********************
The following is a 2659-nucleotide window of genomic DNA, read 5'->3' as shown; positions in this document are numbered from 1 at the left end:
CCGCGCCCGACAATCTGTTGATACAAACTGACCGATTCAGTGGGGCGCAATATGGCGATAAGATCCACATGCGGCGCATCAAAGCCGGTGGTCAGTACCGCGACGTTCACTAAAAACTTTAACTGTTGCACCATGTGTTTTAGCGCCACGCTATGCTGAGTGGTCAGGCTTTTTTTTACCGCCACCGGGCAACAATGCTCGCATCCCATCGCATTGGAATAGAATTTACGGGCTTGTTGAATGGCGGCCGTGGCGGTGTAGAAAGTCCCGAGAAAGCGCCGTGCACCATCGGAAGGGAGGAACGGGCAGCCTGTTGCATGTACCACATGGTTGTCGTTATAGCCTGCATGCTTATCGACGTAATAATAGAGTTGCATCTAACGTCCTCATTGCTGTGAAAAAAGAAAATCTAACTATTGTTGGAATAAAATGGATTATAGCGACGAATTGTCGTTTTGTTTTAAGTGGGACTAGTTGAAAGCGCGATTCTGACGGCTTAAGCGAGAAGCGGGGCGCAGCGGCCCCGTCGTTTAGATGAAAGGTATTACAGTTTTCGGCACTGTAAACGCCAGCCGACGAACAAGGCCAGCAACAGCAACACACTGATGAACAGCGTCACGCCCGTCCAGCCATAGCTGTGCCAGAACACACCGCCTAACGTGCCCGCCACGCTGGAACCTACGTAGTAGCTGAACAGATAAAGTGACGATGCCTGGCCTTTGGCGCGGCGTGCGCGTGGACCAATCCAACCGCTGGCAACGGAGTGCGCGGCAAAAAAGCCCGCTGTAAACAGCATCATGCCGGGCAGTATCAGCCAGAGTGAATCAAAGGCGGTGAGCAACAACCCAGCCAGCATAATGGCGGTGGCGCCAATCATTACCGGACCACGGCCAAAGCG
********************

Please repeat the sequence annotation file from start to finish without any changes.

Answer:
The following is a 2659-nucleotide window of genomic DNA, read 5'->3' as shown; positions in this document are numbered from 1 at the left end:
CCGCGCCCGACAATCTGTTGATACAAACTGACCGATTCAGTGGGGCGCAATATGGCGATAAGATCCACATGCGGCGCATCAAAGCCGGTGGTCAGTACCGCGACGTTCACTAAAAACTTTAACTGTTGCACCATGTGTTTTAGCGCCACGCTATGCTGAGTGGTCAGGCTTTTTTTTACCGCCACCGGGCAACAATGCTCGCATCCCATCGCATTGGAATAGAATTTACGGGCTTGTTGAATGGCGGCCGTGGCGGTGTAGAAAGTCCCGAGAAAGCGCCGTGCACCATCGGAAGGGAGGAACGGGCAGCCTGTTGCATGTACCACATGGTTGTCGTTATAGCCTGCATGCTTATCGACGTAATAATAGAGTTGCATCTAACGTCCTCATTGCTGTGAAAAAAGAAAATCTAACTATTGTTGGAATAAAATGGATTATAGCGACGAATTGTCGTTTTGTTTTAAGTGGGACTAGTTGAAAGCGCGATTCTGACGGCTTAAGCGAGAAGCGGGGCGCAGCGGCCCCGTCGTTTAGATGAAAGGTATTACAGTTTTCGGCACTGTAAACGCCAGCCGACGAACAAGGCCAGCAACAGCAACACACTGATGAACAGCGTCACGCCCGTCCAGCCATAGCTGTGCCAGAACACACCGCCTAACGTGCCCGCCACGCTGGAACCTACGTAGTAGCTGAACAGATAAAGTGACGATGCCTGGCCTTTGGCGCGGCGTGCGCGTGGACCAATCCAACCGCTGGCAACGGAGTGCGCGGCAAAAAAGCCCGCTGTAAACAGCATCATGCCGGGCAGTATCAGCCAGAGTGAATCAAAGGCGGTGAGCAACAACCCAGCCAGCATAATGGCGGTGGCGCCAATCATTACCGGACCACGGCCAAAGCG